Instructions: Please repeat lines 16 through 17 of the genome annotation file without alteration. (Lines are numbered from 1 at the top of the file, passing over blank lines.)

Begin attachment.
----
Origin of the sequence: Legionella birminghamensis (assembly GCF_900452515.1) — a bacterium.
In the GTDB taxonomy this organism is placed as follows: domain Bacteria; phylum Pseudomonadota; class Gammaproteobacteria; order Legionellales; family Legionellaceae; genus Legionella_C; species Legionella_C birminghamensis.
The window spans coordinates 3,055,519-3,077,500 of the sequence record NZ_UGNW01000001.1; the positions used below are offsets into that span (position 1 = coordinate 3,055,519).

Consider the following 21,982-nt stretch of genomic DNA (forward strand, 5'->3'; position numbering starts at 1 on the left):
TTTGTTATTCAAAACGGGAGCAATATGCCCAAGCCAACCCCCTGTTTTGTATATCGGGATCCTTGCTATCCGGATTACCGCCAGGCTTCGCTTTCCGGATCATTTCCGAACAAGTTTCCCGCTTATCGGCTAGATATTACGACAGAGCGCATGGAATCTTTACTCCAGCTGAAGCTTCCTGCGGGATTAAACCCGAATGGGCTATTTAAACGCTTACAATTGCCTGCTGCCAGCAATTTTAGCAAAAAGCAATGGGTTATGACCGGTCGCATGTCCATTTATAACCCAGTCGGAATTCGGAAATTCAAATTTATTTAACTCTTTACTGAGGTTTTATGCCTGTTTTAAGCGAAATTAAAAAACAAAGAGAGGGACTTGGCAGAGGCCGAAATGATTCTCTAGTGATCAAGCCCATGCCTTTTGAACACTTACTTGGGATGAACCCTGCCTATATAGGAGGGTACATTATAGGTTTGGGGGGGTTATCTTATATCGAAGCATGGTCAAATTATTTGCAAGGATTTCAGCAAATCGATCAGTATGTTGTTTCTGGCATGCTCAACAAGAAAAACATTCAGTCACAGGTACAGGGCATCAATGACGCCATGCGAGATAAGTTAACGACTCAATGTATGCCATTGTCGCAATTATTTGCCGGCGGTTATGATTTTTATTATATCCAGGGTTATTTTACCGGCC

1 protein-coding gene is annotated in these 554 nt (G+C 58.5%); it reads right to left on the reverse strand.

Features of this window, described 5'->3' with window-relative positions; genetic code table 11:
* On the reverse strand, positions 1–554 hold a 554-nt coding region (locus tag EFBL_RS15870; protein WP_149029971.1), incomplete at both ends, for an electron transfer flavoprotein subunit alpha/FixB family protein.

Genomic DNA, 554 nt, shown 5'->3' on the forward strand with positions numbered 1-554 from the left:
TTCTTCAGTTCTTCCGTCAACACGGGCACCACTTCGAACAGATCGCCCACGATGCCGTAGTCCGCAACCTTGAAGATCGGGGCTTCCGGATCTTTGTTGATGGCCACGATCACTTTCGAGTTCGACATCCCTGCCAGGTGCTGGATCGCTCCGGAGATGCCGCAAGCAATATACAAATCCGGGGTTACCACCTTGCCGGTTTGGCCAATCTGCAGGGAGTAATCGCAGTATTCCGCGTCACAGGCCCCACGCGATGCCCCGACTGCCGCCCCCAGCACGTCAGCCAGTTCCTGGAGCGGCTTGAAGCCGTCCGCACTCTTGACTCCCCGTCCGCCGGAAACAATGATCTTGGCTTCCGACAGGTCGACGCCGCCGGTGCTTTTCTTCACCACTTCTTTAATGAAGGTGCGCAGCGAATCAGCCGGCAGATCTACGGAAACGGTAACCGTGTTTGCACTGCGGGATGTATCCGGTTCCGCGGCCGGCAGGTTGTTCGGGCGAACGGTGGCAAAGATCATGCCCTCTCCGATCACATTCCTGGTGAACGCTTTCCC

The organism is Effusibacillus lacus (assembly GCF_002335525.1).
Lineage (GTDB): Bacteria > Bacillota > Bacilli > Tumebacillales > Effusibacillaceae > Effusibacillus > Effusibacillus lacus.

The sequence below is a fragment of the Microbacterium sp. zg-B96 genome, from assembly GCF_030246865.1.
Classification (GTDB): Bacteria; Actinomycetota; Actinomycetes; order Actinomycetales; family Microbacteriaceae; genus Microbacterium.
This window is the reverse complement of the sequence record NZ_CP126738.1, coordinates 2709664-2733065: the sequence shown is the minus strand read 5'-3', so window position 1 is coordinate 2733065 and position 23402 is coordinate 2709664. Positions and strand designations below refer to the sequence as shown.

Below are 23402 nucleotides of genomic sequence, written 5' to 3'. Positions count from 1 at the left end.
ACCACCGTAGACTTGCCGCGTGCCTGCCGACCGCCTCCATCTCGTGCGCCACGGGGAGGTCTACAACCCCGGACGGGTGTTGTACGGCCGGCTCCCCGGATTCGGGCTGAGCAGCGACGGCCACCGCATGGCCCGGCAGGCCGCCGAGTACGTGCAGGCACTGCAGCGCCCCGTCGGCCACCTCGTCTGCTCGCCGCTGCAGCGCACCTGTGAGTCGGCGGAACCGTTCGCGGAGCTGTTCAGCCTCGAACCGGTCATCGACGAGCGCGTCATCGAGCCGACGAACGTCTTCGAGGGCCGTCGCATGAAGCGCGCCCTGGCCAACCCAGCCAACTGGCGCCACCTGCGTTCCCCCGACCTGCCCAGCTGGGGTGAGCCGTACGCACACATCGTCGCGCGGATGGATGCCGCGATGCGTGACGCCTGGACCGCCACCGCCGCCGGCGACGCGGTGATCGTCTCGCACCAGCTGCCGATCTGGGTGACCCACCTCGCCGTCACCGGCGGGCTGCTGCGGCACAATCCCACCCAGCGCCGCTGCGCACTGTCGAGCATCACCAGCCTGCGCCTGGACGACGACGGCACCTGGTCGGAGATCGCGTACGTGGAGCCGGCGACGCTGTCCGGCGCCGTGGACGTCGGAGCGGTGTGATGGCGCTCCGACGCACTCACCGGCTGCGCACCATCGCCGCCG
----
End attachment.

Below are 23402 nucleotides of genomic sequence, written 5' to 3'. Positions count from 1 at the left end.
ACCACCGTAGACTTGCCGCGTGCCTGCCGACCGCCTCCATCTCGTGCGCCACGGGGAGGTCTACAACCCCGGACGGGTGTTGTACGGCCGGCTCCCCGGATTCGGGCTGAGCAGCGACGGCCACCGCATGGCCCGGCAGGCCGCCGAGTACGTGCAGGCACTGCAGCGCCCCGTCGGCCACCTCGTCTGCTCGCCGCTGCAGCGCACCTGTGAGTCGGCGGAACCGTTCGCGGAGCTGTTCAGCCTCGAACCGGTCATCGACGAGCGCGTCATCGAGCCGACGAACGTCTTCGAGGGCCGTCGCATGAAGCGCGCCCTGGCCAACCCAGCCAACTGGCGCCACCTGCGTTCCCCCGACCTGCCCAGCTGGGGTGAGCCGTACGCACACATCGTCGCGCGGATGGATGCCGCGATGCGTGACGCCTGGACCGCCACCGCCGCCGGCGACGCGGTGATCGTCTCGCACCAGCTGCCGATCTGGGTGACCCACCTCGCCGTCACCGGCGGGCTGCTGCGGCACAATCCCACCCAGCGCCGCTGCGCACTGTCGAGCATCACCAGCCTGCGCCTGGACGACGACGGCACCTGGTCGGAGATCGCGTACGTGGAGCCGGCGACGCTGTCCGGCGCCGTGGACGTCGGAGCGGTGTGATGGCGCTCCGACGCACTCACCGGCTGCGCACCATCGCCGCCG